ALD launches fundraising drive to compensate lighting designers for work on industry campaign
The Association of Lighting Designers has launched a £35,000 fundraising drive to compensate freelances including Paule Constable, who put “their own careers on hold” to support the organisation’s Save Stage Lighting campaign.
Constable and fellow lighting designers Rob Halliday and Robbie Butler were instrumental in highlighting the threat posed by proposed European Union energy regulations, which would have seen the sale of most fixtures currently used in the industry banned from 2020.
According to the ALD, the volunteer trio “put their own careers and paid work on hold” in order to safeguard theatre lighting.
The crowdfunding campaign on online platform GoFundMe was launched following recognition of the work of Constable, Halliday and Butler at an annual Lighting Lunch event, where all three designers were presented with lifetime ALD memberships.
Money raised will go towards compensating the lighting designers for the work they put into the campaign, and will also provide a reserve to help educate and support others in the face of future challenges to theatre lighting.
ALD chair Johanna Town said: “These singular circumstances call for a singular solution. The entire lighting industry has benefited from the work of a very few tireless freelance lighting designers and practitioners.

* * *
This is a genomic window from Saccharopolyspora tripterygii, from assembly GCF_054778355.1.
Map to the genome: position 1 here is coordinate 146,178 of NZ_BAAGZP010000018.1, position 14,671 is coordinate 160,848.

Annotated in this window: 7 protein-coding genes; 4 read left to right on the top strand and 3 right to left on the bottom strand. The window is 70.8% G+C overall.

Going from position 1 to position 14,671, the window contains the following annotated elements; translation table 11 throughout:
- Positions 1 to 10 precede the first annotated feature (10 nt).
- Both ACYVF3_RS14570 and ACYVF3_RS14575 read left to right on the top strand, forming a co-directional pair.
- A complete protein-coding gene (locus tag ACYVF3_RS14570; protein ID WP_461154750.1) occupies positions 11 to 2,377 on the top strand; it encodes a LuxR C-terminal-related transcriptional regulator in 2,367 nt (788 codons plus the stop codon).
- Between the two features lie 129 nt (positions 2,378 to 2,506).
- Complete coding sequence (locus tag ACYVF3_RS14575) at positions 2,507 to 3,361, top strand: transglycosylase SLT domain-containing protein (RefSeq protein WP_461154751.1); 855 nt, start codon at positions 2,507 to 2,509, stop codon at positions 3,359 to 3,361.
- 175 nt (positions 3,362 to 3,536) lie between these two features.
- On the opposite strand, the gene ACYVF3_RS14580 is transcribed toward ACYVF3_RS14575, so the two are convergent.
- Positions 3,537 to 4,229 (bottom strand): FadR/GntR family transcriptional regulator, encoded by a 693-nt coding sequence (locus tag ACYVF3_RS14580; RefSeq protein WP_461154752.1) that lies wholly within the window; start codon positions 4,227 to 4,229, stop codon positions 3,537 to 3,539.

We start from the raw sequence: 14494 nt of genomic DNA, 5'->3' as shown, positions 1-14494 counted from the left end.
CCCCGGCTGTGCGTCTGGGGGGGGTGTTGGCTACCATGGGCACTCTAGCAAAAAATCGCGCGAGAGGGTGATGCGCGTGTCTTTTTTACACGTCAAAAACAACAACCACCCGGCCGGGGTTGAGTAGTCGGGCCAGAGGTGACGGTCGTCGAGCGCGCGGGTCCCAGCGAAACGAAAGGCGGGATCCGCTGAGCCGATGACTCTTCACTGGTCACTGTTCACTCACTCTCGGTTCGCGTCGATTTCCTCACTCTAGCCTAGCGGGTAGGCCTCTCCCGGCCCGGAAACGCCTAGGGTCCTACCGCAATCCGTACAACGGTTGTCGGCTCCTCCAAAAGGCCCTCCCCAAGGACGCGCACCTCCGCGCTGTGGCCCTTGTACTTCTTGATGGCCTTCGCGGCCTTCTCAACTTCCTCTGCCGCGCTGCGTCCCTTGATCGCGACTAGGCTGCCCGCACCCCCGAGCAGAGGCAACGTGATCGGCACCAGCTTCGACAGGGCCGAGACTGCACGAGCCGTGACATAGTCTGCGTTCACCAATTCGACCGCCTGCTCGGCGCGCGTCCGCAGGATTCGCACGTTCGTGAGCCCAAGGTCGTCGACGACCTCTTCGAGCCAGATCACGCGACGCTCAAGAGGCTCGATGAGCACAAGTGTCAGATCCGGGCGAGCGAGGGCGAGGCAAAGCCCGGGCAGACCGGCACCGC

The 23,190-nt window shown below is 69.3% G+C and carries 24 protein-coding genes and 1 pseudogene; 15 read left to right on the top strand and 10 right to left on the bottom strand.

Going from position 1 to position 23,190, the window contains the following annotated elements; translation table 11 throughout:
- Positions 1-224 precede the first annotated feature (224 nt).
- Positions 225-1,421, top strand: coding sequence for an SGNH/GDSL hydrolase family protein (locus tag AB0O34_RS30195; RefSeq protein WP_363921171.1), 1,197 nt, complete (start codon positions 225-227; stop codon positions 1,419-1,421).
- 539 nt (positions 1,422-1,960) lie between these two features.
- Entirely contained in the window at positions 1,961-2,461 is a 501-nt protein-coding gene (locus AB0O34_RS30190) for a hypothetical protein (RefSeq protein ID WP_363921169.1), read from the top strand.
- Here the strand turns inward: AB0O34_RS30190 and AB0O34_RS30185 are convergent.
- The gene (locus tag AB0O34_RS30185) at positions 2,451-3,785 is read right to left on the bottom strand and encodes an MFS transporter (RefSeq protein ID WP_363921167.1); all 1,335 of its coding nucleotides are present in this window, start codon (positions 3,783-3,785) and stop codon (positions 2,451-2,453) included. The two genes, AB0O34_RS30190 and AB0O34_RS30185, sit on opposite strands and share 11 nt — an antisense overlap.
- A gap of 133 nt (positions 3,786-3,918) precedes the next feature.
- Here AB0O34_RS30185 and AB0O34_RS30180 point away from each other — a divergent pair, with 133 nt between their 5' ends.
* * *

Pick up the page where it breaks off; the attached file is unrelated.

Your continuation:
“I feel a debt of gratitude not only as chair of the ALD, but as an individual affected by these ongoing proposals. I know others will feel the same way and give what they can.”
EU lighting proposals: Everything you need to know
What is the issue?
- The European Union is currently considering new regulations on the sale of lighting fixtures that would come into effect in 2020.
- The Ecodesign regulations would ban the sale of lighting fixtures that do not meet a set standard of energy efficiency (85lm/W).
- This is part of a drive to be more eco-friendly and reduce carbon emissions.
- However, most of the theatre lighting that is currently in use does not meet the new regulations.
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